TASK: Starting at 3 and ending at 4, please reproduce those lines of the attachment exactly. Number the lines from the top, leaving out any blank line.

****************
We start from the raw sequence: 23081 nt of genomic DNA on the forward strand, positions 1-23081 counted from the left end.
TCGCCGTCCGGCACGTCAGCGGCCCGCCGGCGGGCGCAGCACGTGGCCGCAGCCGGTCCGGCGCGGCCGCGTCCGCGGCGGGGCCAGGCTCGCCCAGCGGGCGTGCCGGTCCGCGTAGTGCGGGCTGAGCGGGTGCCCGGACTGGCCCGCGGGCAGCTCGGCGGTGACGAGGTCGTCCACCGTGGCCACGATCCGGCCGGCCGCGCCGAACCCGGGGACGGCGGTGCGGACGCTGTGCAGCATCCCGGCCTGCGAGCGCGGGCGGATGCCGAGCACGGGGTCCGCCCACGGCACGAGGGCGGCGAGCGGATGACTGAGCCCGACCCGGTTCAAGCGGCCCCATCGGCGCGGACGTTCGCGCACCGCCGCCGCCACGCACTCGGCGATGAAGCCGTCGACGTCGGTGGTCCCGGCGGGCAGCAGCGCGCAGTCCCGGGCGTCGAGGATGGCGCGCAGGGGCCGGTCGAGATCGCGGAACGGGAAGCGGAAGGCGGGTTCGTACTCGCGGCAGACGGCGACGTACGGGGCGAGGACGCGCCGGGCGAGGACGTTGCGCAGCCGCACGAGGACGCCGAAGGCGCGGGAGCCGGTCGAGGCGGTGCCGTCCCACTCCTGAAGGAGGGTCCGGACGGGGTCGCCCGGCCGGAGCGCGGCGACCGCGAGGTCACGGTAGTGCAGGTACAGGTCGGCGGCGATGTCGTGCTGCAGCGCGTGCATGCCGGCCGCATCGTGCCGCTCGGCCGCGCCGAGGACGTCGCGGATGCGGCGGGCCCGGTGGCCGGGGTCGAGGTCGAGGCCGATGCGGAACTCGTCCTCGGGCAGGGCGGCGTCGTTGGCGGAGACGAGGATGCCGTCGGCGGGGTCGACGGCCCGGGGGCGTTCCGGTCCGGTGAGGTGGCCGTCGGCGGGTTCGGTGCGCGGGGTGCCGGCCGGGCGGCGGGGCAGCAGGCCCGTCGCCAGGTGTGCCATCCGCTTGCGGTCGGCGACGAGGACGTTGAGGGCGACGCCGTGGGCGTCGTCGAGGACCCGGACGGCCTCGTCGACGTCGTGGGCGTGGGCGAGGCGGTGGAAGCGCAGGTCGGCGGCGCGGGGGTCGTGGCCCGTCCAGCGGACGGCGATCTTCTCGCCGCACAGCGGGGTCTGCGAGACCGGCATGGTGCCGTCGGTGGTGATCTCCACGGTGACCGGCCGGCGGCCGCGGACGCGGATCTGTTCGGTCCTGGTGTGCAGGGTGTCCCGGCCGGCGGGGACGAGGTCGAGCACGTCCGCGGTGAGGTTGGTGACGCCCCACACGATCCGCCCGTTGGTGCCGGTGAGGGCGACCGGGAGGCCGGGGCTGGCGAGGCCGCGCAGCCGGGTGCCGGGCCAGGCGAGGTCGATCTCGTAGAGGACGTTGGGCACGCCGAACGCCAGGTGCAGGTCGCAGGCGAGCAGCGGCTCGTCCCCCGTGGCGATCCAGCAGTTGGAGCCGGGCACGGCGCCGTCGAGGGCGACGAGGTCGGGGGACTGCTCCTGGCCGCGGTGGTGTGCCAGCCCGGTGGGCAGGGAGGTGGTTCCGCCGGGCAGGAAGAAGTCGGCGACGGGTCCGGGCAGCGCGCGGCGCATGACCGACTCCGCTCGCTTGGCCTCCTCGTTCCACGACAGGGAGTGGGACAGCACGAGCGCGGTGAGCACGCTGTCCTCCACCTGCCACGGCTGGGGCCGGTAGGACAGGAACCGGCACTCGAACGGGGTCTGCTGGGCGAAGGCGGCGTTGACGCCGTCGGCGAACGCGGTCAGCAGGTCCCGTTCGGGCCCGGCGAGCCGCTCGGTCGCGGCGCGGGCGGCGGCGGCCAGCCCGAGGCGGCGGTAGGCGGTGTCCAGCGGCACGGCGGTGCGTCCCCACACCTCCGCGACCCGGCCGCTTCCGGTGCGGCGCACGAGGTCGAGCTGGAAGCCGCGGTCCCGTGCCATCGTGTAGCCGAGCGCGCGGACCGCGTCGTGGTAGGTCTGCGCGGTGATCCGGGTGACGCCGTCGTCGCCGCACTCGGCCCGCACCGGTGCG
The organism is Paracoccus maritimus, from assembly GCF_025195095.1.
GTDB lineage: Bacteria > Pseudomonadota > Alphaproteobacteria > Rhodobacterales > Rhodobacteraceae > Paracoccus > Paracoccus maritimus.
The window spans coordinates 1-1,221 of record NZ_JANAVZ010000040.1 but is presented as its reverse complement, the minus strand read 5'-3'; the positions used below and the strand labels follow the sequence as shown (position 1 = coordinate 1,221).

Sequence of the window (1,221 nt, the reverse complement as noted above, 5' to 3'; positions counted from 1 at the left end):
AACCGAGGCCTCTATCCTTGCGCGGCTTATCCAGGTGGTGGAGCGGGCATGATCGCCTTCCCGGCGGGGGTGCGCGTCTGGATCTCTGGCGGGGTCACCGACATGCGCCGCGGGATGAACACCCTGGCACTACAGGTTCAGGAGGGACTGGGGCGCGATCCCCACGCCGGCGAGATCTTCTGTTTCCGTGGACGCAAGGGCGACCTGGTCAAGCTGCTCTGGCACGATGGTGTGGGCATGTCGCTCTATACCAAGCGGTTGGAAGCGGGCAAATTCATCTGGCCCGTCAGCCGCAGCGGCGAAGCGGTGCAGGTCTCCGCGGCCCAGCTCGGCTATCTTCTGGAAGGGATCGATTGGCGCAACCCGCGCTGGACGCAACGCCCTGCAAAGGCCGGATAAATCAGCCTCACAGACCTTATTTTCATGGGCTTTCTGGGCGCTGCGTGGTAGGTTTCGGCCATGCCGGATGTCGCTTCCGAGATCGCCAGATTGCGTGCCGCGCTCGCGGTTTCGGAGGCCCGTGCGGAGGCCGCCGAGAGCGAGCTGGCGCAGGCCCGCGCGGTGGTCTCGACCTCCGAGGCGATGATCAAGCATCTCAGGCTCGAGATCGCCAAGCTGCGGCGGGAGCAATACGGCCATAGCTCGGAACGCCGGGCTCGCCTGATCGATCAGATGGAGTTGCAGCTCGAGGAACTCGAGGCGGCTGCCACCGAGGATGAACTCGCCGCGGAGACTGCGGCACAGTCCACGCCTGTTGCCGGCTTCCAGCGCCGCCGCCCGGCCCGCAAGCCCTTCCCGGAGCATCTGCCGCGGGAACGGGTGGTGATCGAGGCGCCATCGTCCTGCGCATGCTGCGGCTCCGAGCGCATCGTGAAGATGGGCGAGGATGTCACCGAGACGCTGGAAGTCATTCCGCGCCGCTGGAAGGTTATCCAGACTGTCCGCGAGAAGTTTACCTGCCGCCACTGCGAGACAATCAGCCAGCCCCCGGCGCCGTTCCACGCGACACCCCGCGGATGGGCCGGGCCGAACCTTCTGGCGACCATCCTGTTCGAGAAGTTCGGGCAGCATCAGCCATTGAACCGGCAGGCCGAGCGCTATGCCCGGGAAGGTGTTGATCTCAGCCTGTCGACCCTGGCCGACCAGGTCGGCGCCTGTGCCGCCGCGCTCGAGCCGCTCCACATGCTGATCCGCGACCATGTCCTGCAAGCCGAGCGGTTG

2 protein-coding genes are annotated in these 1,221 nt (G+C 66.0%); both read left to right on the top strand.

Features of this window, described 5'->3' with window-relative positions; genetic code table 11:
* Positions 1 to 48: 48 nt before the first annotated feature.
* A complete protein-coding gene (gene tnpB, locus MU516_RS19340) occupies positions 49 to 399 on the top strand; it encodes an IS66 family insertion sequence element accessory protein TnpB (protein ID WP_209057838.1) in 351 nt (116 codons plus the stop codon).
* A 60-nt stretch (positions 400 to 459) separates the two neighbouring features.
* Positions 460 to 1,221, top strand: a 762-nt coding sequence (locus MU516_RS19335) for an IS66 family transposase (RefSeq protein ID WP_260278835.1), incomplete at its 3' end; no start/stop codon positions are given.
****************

The organism is Paracoccus maritimus, from assembly GCF_025195095.1.
GTDB lineage: Bacteria > Pseudomonadota > Alphaproteobacteria > Rhodobacterales > Rhodobacteraceae > Paracoccus > Paracoccus maritimus.